He married Phebe Weeks, who was born in New York l27 May 1765. To them were born Elizabeth, Ann, Abigail, Sarah, James, Hannah, Andrew & John Anthony. The latter, the youngest was born 31 July 1805. The father at that time would have been 44 years of age. John Anthony joined the Church of Jesus Christ of Latter-day Saints in New York in 1841, at which time his father, if living would have been 80 years old. John Anthony’s oldest child Absalom, born in 1832, would have been 9 years old, & his youngest child John Anthony II, born in 1843, was not yet born. Since the John Anthony Woolf family migrated to Utah in 1847, after having spent some time previously in Nauvoo, it is apparent, if we allow the usual amount of estrangement between members of a family joining the Church & the rest of the family, that the children of John Anthony were not too well acquainted, the children were too young to note or remember anything but the most apparent things about their grandparents.
Thus, it is that the western branch of the family, most of them Mormons, & many of them devout genealogists, know all too little about the first American ancestor, in spite of four generations of research. This issue of the Woolf Call focuses attention on Anthony Woolf, our first American Ancestor in the Woolf line, & calls attention to some extensive & exhaustive research on Anthony Woolf, to whom we are all greatly indebted & to whom we offer ourgratitude & affection. May the search continue & may it prosper in order that we may better know & thereby more greatly honor our first American Ancestor.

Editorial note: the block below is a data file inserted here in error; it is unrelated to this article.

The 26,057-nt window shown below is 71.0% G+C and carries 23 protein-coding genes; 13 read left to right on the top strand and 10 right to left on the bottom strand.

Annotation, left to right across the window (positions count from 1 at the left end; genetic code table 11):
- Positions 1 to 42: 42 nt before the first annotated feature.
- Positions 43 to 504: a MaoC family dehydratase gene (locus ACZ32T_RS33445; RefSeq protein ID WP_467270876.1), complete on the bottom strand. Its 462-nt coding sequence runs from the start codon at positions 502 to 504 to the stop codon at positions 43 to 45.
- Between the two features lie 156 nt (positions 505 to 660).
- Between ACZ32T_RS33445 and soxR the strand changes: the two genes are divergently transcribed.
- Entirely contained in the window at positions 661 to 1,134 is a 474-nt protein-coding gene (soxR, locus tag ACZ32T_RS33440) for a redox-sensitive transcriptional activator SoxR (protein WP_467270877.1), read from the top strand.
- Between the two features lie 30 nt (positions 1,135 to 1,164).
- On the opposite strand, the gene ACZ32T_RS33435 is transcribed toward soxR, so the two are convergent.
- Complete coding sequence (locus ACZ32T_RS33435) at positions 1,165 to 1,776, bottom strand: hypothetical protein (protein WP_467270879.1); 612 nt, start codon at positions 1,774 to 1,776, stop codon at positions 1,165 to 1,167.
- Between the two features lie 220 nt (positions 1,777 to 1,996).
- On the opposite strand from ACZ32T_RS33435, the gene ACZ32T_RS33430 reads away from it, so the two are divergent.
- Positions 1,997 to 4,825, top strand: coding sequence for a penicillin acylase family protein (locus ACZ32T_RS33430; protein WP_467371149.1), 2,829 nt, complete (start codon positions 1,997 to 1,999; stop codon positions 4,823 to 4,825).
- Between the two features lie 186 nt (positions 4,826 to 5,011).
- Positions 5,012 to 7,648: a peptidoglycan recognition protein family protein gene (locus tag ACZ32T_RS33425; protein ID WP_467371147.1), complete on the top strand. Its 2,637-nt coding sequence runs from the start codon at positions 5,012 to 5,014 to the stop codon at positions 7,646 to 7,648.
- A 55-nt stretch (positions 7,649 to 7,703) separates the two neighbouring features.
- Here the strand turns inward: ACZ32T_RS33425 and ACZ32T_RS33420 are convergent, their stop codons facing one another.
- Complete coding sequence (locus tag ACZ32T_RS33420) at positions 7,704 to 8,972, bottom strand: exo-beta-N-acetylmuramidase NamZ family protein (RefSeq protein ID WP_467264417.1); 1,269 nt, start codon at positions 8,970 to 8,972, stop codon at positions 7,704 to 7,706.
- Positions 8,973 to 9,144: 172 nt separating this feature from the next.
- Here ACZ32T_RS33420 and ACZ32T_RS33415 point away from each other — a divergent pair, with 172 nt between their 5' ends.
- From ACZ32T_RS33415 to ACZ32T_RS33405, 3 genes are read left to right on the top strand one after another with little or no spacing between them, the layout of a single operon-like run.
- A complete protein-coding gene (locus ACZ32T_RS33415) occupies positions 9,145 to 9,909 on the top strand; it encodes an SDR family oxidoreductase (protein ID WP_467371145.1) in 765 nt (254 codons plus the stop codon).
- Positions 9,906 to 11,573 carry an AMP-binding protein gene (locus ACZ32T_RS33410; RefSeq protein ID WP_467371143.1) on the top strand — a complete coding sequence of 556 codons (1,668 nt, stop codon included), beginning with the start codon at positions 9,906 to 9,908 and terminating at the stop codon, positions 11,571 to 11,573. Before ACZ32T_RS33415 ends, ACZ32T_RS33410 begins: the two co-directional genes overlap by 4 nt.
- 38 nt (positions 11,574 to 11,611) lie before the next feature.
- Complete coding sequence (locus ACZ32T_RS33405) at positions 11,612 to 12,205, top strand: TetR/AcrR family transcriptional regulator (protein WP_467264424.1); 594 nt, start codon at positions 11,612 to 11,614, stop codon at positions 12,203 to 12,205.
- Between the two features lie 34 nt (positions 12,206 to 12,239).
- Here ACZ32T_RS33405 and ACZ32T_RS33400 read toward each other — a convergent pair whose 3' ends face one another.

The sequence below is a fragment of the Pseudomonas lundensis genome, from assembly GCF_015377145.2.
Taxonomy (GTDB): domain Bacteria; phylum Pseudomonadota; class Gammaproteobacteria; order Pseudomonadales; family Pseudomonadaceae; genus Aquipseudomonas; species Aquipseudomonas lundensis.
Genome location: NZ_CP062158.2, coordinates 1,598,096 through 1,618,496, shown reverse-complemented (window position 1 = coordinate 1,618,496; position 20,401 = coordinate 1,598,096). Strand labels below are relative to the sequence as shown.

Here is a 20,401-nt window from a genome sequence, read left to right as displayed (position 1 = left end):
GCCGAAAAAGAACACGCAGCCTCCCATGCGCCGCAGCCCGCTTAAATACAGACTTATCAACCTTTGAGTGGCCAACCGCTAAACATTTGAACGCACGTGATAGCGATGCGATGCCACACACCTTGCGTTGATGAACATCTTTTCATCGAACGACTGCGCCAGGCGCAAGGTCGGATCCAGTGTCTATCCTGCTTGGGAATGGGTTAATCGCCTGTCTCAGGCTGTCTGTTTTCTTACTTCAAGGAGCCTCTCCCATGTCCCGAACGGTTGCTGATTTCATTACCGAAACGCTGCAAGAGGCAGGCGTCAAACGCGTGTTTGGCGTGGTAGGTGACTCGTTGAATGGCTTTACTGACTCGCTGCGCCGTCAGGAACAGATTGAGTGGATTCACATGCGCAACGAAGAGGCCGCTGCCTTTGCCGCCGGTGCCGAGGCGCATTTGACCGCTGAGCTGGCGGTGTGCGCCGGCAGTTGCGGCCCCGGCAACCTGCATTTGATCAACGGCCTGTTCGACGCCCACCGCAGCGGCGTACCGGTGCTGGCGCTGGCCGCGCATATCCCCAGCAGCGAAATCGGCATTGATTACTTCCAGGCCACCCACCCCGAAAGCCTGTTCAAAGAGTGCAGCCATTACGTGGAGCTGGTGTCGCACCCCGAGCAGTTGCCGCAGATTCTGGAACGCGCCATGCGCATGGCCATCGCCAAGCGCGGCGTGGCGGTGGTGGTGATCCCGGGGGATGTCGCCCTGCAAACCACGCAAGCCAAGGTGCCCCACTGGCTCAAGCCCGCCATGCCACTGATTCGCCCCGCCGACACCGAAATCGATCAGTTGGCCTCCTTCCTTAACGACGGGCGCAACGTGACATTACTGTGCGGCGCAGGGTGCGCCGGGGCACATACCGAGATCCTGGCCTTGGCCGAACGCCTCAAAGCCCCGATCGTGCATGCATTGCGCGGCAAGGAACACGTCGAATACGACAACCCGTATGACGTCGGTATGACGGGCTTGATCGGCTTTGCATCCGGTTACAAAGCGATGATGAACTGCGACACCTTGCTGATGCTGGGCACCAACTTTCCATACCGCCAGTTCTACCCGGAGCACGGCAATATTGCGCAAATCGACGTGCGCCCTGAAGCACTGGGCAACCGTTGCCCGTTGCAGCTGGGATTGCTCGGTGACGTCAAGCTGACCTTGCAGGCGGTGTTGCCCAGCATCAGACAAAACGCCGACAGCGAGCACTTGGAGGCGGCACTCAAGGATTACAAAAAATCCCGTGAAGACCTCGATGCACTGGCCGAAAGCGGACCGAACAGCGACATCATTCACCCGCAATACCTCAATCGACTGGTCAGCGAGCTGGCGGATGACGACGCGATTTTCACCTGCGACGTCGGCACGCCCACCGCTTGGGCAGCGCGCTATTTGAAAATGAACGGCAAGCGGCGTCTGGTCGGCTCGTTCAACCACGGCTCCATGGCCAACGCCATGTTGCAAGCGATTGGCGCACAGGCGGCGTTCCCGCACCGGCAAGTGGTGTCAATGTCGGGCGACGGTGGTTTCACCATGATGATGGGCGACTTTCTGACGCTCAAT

ANTHONY WOOLF THE HESSIAN SOLDIER
The following paragraphs appear in a book entitled “Westchester County & its people” by Ernest (L, T, or F) Griffin Vol. I. To those who have studied the life of the above, the following is a startling revelation.If Griffin is correct, Von Frank’s conclusion was incorrect, & we should spoare no effort to search the British Army Records of Hessian enlistments. No effort should be spoared to disprove or confirm the statements made by Mr. Griffin.Nephi 24 Feb. 1856 Dear Son & Daughter,I now take my pen to inform you of the death of our little boy, (to Homer Brown), William Henry. He died on 21 at 7 a.m. We mourn his loss. When we count up to see if all are here at mealtime, we feel so sorrowful when we see his place at the table vacant, but we feel to say the will of the Lord be done.The little girls are better; the rest of us are all as well as usual. I received the letter that you sent by Brother Meeks, written by your brother as to grain in this place.